BUT, I am confused how often your baby nurses when with you. The rule of thumb that babies typically need 1 to 1.5 ounces of milk per hour of separation assumes that baby is nursing frequently when with mom, including overnight. If your baby is sleeping very long stretches at night without nursing, baby will probably need more milk during the day.

    Grains of any kind can be irritating. And most cereals have added iron which is constipating. If you think the solid introduction is part of the problem, I would suggest, hold off on solids for a few weeks and then start with something simple like a mild fruit or vege, such as pear or sweet potato, both of which work well if you are going the baby led route as well as conventional purees.
    Yes, she has always gained well. Born at 8lbs. 1oz, 11lbs. 13oz at 2 months, and 13lbs. 14 oz at 4 months.

    I didn't think she would require more milk either. I actually went into it blind though. Although this is my 3rd baby my first was a formula baby by 3 months because I lost my supply completely and he wasn't gaining. My second didn't enter daycare until 16 months old, because I was home with her, so she was ebf, and rarely was given a bottle. I just estimated 4 oz. bottles when I started daycare. I was providing 16 oz. a day, but she was only taking 3 bottles. However, they said she wasn't satisfied after the bottle was gone. I thought she may just be looking to suck, but I decided to bump it up to 5 oz. to see if that would make a difference. According to daycare it worked like a charm. She would finish the bottle and be satisfied. She usually only takes 2 5oz. bottles while there, but recently she has been taking 3 5oz. bottles.

    While I'm working, her typical nursing schedule is once around 3:30 a.m. and then again at 5:30 a.m. before I drop her off. Once I've picked her up she usually nurses once around 5:00, gets cereal around 6:30 and then nurses again at bedtime around 8:00. She generally sleeps from 8:00 p.m. to 3:30 - 5:30. On the weekends I nurse on demand. She will usually nurse around 3:30, then again around 7:00, then 10:30, then 2:00, then 5:00, then cereal around 6:30, then nurse around 8:00.

    So far she has not had any constipation, which I am thankful for. I think I am going to hold off on solids for a while longer. We introduced solids because she was actively interested in our food. She reaches for our food while we eat and will gladly lick and suck on food if we let her. She took to the rice cereal no problem, but since her weight gain is fine it just might be best to hold off, at least until her 6 month appt. when I can discuss it with her ped.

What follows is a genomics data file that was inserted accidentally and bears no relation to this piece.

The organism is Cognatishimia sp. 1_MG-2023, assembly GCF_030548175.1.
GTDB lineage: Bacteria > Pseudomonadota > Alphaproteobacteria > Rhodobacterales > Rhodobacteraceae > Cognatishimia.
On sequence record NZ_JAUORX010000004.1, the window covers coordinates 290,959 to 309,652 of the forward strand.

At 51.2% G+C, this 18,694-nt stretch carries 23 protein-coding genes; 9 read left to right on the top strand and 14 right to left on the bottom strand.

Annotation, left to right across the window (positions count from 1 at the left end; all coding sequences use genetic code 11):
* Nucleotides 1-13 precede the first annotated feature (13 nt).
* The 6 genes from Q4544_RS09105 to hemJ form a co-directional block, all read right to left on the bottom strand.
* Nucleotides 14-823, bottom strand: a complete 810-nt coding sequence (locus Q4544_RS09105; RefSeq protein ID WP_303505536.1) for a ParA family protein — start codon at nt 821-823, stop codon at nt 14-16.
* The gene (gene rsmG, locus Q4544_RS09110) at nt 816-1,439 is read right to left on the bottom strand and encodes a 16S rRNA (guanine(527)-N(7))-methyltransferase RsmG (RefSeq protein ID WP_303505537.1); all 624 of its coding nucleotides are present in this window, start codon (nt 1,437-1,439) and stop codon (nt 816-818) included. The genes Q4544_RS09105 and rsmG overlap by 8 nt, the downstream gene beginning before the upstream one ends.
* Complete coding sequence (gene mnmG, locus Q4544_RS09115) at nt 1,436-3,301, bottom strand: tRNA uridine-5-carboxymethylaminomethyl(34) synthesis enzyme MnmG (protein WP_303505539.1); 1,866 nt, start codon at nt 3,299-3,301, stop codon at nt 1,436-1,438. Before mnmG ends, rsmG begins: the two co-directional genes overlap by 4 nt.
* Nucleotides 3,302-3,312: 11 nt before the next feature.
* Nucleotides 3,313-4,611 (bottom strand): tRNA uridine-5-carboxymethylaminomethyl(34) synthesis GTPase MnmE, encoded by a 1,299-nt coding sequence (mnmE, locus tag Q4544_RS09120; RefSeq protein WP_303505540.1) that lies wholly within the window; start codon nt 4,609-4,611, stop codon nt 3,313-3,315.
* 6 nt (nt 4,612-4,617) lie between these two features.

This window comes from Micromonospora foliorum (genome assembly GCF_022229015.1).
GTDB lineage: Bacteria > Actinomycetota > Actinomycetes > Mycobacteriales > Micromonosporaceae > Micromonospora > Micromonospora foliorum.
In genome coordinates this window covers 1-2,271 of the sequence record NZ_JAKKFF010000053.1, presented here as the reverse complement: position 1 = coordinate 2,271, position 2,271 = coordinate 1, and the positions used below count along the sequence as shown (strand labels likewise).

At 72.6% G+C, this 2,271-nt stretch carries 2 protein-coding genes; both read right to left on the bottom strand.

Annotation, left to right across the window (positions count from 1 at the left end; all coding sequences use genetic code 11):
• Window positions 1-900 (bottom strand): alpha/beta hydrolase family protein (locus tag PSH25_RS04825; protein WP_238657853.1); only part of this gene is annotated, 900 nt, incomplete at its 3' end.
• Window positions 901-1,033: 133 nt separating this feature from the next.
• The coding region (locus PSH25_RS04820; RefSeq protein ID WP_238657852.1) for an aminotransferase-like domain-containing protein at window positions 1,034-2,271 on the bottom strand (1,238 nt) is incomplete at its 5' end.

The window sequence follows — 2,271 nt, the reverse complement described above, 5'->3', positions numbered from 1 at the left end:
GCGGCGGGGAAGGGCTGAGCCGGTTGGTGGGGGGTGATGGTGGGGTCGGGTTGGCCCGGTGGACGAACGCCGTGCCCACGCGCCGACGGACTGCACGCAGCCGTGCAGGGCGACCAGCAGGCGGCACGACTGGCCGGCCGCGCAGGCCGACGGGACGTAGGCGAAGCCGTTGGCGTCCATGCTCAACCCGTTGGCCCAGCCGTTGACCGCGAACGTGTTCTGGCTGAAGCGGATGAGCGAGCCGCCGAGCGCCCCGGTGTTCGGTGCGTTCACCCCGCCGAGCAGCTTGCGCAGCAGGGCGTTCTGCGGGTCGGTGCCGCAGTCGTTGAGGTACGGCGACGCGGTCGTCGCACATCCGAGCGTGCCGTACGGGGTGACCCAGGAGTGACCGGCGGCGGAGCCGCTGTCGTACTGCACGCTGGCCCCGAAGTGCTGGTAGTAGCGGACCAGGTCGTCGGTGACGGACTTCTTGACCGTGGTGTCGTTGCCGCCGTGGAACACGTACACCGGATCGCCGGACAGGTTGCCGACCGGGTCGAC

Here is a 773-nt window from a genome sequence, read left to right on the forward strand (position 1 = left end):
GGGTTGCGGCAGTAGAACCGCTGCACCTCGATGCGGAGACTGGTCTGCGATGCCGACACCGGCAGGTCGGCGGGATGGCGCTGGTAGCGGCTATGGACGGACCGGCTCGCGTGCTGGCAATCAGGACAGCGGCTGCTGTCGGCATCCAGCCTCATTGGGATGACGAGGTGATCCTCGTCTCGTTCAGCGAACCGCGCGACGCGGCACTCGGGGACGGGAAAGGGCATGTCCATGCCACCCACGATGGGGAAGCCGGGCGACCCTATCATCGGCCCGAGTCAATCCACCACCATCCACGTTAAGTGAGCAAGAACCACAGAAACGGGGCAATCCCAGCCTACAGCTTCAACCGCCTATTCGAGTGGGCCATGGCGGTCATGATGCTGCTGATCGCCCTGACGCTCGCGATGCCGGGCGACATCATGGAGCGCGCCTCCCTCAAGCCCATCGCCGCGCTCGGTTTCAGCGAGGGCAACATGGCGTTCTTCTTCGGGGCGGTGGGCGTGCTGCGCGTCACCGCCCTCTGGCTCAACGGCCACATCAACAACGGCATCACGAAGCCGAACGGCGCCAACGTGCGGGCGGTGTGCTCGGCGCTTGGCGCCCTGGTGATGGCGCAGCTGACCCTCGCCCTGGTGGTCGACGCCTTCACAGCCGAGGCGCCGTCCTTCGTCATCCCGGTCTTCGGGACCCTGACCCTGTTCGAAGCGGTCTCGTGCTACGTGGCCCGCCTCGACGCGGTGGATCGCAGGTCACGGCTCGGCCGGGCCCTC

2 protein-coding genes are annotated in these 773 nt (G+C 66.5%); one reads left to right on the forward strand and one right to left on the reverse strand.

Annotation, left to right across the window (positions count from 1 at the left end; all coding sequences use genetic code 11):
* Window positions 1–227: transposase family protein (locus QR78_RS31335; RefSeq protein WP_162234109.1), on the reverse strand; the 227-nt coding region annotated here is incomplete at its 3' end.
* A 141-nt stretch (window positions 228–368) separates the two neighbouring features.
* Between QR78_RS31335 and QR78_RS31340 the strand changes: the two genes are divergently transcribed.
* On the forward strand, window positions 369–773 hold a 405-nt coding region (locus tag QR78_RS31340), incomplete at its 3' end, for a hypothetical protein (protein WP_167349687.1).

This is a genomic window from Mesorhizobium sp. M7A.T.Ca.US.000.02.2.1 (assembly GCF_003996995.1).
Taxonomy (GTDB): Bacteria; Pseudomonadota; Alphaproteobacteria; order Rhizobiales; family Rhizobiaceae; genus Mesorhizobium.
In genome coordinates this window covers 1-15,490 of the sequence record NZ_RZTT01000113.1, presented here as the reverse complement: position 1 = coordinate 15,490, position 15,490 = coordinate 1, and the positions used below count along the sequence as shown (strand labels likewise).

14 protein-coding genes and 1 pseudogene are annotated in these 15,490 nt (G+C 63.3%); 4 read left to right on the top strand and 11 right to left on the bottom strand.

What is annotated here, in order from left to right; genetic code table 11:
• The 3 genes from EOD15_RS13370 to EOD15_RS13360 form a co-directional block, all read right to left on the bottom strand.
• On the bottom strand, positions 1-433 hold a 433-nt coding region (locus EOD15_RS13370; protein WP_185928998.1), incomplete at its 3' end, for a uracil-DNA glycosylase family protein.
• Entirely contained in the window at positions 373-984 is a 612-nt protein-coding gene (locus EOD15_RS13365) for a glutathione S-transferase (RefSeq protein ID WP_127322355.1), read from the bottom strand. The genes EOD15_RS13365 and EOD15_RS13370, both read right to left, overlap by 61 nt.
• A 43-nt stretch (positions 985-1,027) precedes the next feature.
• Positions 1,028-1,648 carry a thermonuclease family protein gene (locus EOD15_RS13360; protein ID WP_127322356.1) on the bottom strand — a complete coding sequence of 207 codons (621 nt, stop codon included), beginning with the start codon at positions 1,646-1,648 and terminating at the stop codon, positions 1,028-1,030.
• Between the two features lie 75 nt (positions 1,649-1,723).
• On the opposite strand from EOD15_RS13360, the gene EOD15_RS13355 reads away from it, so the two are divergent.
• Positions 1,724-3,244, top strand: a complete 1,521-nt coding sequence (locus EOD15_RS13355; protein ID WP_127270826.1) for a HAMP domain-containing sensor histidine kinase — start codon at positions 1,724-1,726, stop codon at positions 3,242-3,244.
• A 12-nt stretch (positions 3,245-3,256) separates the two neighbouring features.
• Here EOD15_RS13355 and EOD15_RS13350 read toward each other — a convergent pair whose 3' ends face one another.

Oh, and I think daycare is pushing for more milk because there is a baby boy there that is 2 months older than my daughter and his mom provides 4 9oz. bottles of bm for his day!! Plus, he gets cereal in the morning. That to me, seems like overfeeding and way more milk than required. Plus, until recently caregivers assumed all babies followed the formula fed baby norm. It has only been in recent years that studies and peds advise that bf babies rarely require more than 4-5oz. bottles. My daycare lady has been in business 25 years, and it AWESOME. I feel like her concern is well intended but I can't help but feel like she is questioning whether I'm "starving" my baby.

  8. #8
    Join Date
    Jan 2013
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    Default Re: HELP: How many ounces per bottle while at daycare?

    That other mom is definitely sending milk in the quantities of overfeeding territory. That's more milk than the average breastfed infant will drink in an entire 24 hour period! That's fantastic for her that she has such a robust supply, but it in no way means your normal supply is questionable. It's certainly not something your DCP should be using as a measuring stick for what you are providing for your infant.